Black was aware that DeJesus was standing near the chain rack. Nonetheless, she stepped on the foot pedal of the lift table in order to raise it. As Black elevated the lift table, a piece of the cardboard that was wrapped around a clutch contacted the chain rack. This caused the chain rack to fall onto the leg of DeJesus. Black Dep. 32:5-13, 31:10-13, 30:15-31:6, 35:23-36:6.

DeJesus experienced such intense pain that he lost consciousness. He was taken to the hospital, where a metal rod was inserted into his leg and skin grafts were taken from his thigh to mend the wound in his lower leg. He remained in the hospital for 19 days, where he continued to experience intense pain. DeJesus Dep. 94:19-95:16, 99:13-22, 101:14-21.

After returning home, DeJesus went to rehab for six months. He still cannot walk for more than ten minutes at a time, and he never returned to work. After exhibiting symptoms of PTSD stemming from the accident, DeJesus began seeing a psychologist. A doctor told him he may experience pain for the rest of his life. DeJesus Dep. 106:10-12, 126:6-8, 127:6-7, 134:3-14, 128:4-10.

B. The Lift Table

The lift table in question was manufactured by Knight. It was the only lift table in the assembly line area of the Harley Davidson factory at the time of the incident. The lift table did not have any audio or visual signals to alert people nearby that it was in use. Ex. 8 to Defendant’s Motion for Summary Judgment, Transcript of Deposition of James Zaguroli (“Zaguroli Dep.”) 114:17-23, 93:1-5; Black Dep. 49:4-8.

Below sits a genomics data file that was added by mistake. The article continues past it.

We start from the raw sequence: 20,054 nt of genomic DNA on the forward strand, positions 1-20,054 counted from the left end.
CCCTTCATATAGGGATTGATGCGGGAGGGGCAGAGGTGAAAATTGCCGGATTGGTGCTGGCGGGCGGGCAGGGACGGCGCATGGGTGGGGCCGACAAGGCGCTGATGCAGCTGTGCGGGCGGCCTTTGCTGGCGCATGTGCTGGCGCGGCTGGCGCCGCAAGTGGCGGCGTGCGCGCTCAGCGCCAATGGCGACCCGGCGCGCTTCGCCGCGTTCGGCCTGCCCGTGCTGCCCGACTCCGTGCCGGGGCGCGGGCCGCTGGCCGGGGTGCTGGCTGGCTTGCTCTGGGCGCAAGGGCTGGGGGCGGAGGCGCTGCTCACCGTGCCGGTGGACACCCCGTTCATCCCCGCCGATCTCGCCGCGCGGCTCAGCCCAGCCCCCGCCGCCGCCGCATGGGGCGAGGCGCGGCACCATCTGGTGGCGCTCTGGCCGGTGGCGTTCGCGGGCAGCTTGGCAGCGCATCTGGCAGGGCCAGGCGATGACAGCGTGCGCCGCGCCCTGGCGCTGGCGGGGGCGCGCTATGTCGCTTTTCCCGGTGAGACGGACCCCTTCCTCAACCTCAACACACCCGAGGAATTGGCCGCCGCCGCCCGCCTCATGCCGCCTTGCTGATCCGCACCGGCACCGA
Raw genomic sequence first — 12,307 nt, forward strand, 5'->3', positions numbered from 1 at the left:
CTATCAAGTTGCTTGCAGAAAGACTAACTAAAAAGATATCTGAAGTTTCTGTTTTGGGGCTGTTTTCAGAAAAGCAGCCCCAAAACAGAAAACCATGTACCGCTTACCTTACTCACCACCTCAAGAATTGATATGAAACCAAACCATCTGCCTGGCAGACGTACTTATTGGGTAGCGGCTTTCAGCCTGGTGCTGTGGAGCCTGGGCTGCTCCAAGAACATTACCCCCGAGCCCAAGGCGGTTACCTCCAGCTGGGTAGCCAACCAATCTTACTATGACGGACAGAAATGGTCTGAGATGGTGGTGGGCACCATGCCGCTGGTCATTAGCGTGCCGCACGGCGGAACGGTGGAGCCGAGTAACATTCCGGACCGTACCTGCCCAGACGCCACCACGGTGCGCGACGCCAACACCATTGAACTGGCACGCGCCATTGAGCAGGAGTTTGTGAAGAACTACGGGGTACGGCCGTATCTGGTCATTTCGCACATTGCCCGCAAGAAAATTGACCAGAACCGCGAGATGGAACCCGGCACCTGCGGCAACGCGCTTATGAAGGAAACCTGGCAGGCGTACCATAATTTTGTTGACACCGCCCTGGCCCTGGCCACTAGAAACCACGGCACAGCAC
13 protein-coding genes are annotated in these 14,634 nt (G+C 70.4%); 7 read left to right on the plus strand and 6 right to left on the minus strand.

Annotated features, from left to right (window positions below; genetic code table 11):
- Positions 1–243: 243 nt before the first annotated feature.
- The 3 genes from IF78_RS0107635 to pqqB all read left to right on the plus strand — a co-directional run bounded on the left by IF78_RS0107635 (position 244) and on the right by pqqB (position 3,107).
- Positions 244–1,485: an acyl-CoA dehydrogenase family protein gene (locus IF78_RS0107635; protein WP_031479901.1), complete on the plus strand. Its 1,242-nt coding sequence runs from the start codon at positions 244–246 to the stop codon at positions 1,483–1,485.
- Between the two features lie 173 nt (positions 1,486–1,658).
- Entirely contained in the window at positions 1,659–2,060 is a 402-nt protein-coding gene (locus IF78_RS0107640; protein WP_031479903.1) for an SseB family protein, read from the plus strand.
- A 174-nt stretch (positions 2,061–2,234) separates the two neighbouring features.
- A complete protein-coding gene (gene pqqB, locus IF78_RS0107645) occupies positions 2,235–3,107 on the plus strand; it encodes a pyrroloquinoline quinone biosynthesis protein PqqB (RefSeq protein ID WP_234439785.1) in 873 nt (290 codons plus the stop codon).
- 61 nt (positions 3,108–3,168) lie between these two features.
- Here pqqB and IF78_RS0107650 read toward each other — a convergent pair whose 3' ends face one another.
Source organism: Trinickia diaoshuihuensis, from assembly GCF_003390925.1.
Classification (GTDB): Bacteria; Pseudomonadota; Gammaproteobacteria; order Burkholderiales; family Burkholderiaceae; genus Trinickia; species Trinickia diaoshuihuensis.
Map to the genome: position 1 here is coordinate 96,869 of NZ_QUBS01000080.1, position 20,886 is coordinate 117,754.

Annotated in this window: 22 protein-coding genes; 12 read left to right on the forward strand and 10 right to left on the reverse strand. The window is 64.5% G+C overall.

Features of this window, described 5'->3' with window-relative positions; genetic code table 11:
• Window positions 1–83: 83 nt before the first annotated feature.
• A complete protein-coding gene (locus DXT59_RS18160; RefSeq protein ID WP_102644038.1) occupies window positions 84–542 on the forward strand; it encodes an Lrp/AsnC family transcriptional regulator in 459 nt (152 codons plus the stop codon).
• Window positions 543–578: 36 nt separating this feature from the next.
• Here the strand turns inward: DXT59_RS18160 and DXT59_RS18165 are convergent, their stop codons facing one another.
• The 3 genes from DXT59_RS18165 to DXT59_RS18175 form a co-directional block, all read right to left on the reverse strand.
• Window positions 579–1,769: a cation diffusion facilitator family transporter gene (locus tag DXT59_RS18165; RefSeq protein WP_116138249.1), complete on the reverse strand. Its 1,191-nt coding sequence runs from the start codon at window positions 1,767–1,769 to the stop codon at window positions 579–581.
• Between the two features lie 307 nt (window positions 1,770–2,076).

Knight provided a manual with every lift table it sold providing instructions for the table’s use. Zaguroli Dep. 79:16-21. The manual includes the following relevant safety warnings:

No. 6. All loads should be centered on the table top before lifting;
No. 7. Prior to operating the table, ensure that all personnel on or near the table are aware of its imminent operation and that no person will be in harm’s way during the use of the unit; No. 8. Ensure that objects are clear of the area beneath the table and immediately surrounding the perimeter of the table while it is in use.

Ex. 11 to Defendant’s Motion for Summary Judgment, Owner’s Manual (“Manual”), Bates Stamp p. 55. Black had not read the manual before using the lift table. Black Dep. 35:12-14.

At the time of their shipment, Knight placed warning stickers on the surface of every lift table that was purchased. One of those stickers read, “To avoid bodily injury, stand clear while lift table is moving.” Black did not notice any stickers on the lift table before she began using it. Zaguroli Dep. 79:22-80:6; Ex. 12 to Defendant’s Motion for Summary Judgment, Warning Stickers, Bates Stamp p. 71; Black Dep. 35:15-19.

C. The Plaintiffs’ Expert Report